I WILL TELL YOU #68: Merry Pop Culture Christmas!

Merry Pop Culture Christmas!

But first, just a normal but jolly Merry Christmas, one and all! There’s no place I’d rather be!

Now, lest you think this is some kind of misguided attempt to relive my childhood and be up and wide awake at 7AM on Christmas morning, I will tell you that, through the magic of technology, this column is going live while I am still dead to the world. Sound asleep, that is, with those visions of sugarplums still dancing in my head. Or maybe, it’s that echo of spiked eggnog now pounding on my head. Either way, Santa has come and gone, and I slept through it, just like I’m supposed to.

I will ask you, however, why you are up on Christmas morning reading this column, instead of sleeping in or enjoying your presents, but be assured that I’m grateful nonetheless. Once I awaken, I will lounge around most of the day like many of us, until it’s time to have some dinner with the fam later on. And while lazing around, on the one day where little is expected, I will probably read some comics, watch some movies, and engage in other pop culture related laziness.

Which is nothing new, for it’s been this way ever since I got into comics, which was, gasp, 35 years ago. No, there’s some magnitude there, so I’d better spell it out: thirty-five years ago. No, that still doesn’t convey that massive enormitude of time. Now about this: THIRTY FIVE FRICKIN’ YEARS AGO. Yeah, that gives it some heft.

Avengers #168, 1977

Avengers #168, 1977 – The comic that started an Avengers comic buying frenzy that consumed my Christmas vacation that year.

Yep, it was 1977. I had started reading comics on a regular basis just before Thanksgiving that year, when I purchased, as has been mentioned elsewhere ad nauseum, Avengers #168, the second part of Jim Shooter’s Michael / Korvac epic. It featured what many, myself included, consider to be the definitive Avengers roster, not to mention the Guardians of the Galaxy (the real GotG, kids), and it was drawn by George Pérez at the peak of his career. If there was ever a comic to hook a 14-year-old kid and reel him in for life, it was this one.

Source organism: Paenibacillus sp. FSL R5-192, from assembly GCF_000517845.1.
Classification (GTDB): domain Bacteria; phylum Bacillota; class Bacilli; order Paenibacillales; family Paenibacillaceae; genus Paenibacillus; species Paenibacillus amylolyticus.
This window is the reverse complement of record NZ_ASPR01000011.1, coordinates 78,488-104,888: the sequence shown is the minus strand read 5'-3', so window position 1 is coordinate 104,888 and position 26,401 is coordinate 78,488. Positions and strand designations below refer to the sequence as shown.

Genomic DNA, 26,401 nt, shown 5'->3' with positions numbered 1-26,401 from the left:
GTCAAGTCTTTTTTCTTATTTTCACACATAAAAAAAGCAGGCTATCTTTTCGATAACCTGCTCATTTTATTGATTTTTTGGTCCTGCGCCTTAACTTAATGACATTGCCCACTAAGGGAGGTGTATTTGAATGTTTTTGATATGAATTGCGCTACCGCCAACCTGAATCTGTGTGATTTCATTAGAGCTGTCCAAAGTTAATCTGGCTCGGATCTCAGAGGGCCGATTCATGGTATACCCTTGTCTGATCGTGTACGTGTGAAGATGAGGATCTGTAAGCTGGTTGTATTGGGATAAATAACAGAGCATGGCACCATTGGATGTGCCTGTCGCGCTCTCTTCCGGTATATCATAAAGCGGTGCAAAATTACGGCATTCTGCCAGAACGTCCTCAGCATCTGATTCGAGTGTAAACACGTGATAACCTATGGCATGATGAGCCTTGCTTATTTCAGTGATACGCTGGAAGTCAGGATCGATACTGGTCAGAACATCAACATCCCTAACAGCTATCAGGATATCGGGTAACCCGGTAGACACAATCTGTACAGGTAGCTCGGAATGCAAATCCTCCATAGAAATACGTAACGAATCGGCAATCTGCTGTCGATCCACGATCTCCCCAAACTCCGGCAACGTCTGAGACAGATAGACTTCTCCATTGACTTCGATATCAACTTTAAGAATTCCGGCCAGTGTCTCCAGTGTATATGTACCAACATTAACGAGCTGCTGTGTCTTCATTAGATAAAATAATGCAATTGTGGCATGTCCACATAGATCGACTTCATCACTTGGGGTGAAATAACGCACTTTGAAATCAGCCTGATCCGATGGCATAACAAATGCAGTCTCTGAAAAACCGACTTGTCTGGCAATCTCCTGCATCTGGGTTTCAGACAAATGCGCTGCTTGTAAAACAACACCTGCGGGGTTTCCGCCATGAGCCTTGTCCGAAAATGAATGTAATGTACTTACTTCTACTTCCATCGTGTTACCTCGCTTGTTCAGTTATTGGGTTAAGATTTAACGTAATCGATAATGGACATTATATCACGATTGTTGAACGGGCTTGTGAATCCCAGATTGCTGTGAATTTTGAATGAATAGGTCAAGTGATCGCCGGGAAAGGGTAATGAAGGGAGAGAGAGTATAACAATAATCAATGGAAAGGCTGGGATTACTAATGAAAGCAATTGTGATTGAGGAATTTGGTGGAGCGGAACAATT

Super Villain Team-Up #14, 1977

The first of of many Avengers-related comics I sought out durin the Christmas season back in 1977

And after Thanksgiving that year, I discovered another awesome comic, Super Villain Team-Up #14, which featured those very same Avengers on the cover, on their knees, bowing before none other than Dr. Doom, who I knew of already because of his role as villain in the first comic I ever bought that past summer: Marvel Comics Super Special #1, featuring KISS. What a small world, I thought. But a big enough one to give me my first nerdgasm. I bought that SVTU comic without a second thought.

And then, just before Christmas that same year, I discovered a stash of then relatively-recent Avengers and Super Villain Team-Up comics at a local used bookstore. Avengers #152 – #160 and SVTU #9-#12, if you want to know, plus a few other comics. And the timing couldn’t have been better, because with Christmas vacation upon me, it was the most opportune time to devour those comics over and over. And over. And over again.

Which I did. I remember that far more vividly than I do Christmas morning itself, for it felt like Christmas came early once I discovered all those wonderful comics that forever shaped my comic buying tastes.